Bundling Myth, Bungling Myth: The Flood Myth in Ancient and Modern Handbooks of Myth

R. Scott Smith

Abstract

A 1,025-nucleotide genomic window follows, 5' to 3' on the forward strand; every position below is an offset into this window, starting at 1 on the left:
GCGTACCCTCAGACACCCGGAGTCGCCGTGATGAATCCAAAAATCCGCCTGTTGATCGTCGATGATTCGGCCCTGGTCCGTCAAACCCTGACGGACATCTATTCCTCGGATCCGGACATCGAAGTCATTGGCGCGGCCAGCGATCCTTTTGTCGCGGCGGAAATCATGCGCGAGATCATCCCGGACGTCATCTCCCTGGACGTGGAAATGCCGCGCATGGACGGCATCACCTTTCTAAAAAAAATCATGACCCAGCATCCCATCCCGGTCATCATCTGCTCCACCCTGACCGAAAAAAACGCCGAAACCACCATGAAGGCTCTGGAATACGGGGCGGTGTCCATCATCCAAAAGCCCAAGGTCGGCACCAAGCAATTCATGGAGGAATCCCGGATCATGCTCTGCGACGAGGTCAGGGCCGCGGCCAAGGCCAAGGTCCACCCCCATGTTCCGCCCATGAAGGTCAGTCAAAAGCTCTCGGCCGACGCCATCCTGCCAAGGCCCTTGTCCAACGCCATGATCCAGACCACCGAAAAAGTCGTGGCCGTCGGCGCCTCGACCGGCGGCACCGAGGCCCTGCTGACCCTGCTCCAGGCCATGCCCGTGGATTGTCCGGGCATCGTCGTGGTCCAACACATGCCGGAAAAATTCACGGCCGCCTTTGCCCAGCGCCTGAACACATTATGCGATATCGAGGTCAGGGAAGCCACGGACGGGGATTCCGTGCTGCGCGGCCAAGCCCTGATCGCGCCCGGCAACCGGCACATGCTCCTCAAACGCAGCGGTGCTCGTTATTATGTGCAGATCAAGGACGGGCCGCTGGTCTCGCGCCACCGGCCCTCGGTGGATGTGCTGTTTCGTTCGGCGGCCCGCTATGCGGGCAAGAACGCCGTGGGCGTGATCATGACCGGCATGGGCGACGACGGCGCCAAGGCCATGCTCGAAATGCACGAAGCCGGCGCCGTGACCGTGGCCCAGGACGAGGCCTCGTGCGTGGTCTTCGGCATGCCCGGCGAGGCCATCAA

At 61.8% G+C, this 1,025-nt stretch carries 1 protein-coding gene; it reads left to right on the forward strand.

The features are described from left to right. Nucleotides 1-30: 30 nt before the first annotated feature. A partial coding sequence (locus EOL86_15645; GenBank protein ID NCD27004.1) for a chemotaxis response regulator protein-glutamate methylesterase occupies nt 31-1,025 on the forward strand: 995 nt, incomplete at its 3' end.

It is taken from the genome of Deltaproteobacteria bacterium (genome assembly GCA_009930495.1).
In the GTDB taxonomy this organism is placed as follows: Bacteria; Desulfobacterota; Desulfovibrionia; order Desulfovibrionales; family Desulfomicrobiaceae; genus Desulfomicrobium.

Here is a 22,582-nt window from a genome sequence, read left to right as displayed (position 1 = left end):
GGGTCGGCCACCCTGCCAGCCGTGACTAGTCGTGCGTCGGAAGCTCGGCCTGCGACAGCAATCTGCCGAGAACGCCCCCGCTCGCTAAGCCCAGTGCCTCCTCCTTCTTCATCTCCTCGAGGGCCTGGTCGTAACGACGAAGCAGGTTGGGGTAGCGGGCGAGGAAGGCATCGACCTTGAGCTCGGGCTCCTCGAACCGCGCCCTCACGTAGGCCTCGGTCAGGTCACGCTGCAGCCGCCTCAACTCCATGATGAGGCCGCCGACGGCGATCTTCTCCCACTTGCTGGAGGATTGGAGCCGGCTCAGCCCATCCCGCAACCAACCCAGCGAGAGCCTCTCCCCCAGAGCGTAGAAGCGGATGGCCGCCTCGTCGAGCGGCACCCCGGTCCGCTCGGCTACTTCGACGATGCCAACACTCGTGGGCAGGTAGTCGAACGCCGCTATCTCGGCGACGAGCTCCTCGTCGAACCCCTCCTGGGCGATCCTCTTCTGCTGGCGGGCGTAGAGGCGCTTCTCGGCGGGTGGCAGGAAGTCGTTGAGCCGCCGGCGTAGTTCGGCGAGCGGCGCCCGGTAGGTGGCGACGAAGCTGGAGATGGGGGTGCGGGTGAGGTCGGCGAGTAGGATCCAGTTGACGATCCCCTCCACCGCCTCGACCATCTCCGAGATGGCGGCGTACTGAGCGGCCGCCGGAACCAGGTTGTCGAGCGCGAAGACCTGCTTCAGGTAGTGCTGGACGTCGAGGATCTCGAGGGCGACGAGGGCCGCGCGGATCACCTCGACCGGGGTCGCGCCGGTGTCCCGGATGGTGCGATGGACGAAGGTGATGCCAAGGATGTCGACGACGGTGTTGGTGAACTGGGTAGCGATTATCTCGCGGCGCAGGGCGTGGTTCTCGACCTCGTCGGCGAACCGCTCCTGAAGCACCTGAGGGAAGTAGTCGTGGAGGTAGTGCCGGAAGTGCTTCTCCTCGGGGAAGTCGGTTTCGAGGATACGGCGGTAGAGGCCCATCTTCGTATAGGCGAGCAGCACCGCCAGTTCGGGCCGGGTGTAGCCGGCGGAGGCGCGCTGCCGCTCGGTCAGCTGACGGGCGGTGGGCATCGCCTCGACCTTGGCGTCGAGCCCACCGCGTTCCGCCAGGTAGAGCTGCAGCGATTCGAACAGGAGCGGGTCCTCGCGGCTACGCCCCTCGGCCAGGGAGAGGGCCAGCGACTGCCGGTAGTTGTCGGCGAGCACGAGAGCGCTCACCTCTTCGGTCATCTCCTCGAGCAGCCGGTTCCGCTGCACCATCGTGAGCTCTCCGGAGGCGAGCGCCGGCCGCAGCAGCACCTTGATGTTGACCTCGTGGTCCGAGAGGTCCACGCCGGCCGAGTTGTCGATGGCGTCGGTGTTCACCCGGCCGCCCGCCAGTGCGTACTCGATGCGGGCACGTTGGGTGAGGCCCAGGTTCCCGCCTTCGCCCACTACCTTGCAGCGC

This essay analyzes the narrative accounts of Deucalion’s flood within the broader context of human creation in two ancient mythographical works of myth (Ovid, Apollodorus) and three modern handbooks. In each case the mythographer has been forced to reshape the episodic-one might say disparate and conflicting -nature of her or his sources and invent new connective tissue to organize early mythic time. The authorial voice and narrative aims of all writers attempting to create a coherent and comprehensive account of this period remain operative even in subliterary works such as Apollodorus’ Bibliotheke and render source criticism problematic.

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